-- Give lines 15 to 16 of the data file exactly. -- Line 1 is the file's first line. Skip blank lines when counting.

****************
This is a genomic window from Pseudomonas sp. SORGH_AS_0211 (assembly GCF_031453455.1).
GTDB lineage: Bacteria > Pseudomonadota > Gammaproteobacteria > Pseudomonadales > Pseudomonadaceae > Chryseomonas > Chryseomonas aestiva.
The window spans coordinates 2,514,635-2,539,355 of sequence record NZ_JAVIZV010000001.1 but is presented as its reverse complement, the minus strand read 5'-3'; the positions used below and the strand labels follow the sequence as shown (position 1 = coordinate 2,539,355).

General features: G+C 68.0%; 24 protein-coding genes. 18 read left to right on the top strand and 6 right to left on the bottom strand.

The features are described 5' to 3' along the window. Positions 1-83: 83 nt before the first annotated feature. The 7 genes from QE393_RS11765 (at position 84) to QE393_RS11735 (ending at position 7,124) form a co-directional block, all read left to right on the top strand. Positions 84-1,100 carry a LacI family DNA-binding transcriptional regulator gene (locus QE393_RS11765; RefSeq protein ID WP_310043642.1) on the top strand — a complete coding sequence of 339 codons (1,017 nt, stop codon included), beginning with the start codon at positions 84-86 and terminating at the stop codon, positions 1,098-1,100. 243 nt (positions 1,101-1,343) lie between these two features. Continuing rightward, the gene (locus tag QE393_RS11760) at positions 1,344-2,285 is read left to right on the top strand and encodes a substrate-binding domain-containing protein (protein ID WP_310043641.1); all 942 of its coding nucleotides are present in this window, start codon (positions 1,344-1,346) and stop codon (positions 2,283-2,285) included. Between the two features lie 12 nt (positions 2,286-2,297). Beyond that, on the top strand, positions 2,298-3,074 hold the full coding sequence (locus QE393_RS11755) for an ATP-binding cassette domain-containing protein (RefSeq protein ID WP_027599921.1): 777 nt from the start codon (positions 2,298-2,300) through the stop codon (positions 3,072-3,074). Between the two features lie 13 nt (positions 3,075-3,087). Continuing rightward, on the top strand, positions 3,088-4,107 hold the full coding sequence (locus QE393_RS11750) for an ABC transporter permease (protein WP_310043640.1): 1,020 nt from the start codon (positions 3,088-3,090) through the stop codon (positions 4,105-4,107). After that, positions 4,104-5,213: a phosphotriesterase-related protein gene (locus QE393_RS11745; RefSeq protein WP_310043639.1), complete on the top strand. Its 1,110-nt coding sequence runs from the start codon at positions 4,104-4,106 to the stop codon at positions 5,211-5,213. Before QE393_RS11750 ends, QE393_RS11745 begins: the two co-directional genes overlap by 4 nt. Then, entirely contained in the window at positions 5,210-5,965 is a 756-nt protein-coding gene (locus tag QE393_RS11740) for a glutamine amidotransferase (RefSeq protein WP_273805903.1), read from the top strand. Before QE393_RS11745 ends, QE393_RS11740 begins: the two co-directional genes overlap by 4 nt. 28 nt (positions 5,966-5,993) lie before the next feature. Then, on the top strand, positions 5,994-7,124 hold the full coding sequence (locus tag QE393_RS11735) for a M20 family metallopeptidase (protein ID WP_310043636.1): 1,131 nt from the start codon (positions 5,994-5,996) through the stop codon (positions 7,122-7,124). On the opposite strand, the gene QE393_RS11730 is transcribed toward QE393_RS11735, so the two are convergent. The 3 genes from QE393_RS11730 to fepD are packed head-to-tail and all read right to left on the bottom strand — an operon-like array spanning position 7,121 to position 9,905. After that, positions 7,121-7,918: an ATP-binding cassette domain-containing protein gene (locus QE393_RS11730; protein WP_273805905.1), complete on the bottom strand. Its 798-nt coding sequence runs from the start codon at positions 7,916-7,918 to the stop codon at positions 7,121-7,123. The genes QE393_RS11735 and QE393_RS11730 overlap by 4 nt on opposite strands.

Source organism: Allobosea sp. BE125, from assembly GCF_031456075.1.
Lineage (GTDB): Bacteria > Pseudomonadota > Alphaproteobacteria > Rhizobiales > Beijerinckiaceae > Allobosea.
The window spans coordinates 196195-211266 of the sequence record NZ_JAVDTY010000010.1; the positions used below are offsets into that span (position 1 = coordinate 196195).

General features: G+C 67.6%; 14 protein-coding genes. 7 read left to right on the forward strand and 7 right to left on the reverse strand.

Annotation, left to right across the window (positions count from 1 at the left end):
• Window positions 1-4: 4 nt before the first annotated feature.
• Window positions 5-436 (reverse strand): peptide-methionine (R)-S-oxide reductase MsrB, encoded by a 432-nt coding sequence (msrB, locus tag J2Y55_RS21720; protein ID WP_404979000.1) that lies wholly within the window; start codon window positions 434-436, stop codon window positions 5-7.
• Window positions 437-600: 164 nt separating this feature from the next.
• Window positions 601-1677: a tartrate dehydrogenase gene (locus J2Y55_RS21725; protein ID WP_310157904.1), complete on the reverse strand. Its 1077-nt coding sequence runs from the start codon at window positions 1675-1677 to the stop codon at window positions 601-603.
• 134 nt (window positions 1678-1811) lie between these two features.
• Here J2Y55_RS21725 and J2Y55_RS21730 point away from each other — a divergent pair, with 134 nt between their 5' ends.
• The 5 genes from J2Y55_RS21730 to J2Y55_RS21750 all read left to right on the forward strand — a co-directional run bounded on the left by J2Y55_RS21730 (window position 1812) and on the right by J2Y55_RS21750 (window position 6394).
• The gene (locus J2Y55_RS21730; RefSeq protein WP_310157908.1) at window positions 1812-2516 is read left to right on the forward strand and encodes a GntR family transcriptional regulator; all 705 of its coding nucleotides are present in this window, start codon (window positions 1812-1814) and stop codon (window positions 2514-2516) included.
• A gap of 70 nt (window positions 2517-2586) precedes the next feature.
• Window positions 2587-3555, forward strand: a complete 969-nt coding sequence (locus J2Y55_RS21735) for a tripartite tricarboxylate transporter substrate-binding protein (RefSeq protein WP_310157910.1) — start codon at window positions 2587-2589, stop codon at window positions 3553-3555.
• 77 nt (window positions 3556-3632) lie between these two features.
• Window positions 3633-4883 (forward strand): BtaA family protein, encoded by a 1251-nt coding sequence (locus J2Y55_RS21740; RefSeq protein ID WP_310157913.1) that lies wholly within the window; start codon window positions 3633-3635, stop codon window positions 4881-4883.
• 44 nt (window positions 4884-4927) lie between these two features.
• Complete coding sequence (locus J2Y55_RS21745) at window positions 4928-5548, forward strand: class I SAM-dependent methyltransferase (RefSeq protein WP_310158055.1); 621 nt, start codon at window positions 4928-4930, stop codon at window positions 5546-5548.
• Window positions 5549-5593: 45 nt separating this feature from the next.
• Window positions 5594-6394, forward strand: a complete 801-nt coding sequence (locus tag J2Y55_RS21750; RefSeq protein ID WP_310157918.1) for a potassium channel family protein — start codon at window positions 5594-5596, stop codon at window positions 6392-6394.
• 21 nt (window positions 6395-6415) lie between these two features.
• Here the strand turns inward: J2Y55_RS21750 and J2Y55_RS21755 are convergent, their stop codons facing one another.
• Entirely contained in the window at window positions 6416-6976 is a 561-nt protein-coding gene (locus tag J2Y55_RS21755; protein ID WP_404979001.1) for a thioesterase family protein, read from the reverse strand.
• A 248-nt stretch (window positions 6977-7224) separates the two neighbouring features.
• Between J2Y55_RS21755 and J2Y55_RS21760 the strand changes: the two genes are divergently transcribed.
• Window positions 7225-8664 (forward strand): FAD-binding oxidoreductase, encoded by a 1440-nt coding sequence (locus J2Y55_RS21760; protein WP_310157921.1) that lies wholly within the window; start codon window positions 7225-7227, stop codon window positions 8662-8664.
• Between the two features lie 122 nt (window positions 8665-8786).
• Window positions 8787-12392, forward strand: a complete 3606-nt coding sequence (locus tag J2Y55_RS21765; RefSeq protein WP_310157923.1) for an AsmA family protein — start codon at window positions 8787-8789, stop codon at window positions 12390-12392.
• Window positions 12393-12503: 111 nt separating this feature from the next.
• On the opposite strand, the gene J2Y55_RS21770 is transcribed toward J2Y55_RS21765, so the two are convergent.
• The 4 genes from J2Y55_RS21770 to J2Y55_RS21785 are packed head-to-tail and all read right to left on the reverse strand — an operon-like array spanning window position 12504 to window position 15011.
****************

• 134 nt (window positions 1678-1811) lie between these two features.
• Here J2Y55_RS21725 and J2Y55_RS21730 point away from each other — a divergent pair, with 134 nt between their 5' ends.